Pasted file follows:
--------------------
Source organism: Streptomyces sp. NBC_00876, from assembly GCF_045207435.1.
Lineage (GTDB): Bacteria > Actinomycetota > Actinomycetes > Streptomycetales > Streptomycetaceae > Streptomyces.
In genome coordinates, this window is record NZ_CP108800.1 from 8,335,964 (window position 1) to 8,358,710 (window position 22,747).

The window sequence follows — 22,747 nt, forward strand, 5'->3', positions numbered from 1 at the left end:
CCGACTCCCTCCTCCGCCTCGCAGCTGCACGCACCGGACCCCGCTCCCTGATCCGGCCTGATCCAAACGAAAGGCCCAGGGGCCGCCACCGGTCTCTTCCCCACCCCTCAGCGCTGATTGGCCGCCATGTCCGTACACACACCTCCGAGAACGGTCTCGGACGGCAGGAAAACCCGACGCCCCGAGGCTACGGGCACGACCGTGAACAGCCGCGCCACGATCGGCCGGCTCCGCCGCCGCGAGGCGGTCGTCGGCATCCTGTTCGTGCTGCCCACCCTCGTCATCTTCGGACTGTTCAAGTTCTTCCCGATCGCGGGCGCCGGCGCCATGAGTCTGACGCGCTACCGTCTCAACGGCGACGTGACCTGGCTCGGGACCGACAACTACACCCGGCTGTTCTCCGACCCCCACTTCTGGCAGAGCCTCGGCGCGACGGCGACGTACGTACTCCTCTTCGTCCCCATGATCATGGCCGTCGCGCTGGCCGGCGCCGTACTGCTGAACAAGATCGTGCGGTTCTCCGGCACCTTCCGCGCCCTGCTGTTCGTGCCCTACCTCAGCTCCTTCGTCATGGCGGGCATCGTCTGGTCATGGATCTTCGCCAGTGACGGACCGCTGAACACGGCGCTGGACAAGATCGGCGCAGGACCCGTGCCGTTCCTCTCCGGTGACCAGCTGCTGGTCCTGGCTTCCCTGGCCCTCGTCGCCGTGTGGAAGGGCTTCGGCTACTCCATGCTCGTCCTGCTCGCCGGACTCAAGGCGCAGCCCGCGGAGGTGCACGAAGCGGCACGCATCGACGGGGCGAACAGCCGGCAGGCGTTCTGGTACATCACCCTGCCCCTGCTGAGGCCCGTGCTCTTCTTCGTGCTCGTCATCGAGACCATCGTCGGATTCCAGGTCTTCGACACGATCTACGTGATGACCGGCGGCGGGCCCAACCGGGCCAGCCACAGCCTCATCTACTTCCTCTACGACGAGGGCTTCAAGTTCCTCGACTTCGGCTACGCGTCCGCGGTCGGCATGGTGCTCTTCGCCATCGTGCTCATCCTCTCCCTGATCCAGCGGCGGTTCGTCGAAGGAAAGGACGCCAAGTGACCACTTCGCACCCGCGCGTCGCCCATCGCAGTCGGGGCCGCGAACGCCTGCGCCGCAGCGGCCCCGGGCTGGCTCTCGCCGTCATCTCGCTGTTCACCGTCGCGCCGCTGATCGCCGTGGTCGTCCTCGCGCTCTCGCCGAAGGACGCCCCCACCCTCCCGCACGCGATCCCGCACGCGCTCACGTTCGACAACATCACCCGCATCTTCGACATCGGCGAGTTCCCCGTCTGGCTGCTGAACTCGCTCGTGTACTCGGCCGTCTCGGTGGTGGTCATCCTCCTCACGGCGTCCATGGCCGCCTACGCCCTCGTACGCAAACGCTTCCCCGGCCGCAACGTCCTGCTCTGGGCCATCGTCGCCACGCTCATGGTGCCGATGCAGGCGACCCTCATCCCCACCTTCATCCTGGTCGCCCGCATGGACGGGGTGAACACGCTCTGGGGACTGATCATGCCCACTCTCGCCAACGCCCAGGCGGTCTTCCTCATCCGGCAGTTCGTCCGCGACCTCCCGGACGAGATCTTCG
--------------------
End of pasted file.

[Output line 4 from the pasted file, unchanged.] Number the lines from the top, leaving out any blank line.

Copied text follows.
The window sequence follows — 22,747 nt, forward strand, 5'->3', positions numbered from 1 at the left end: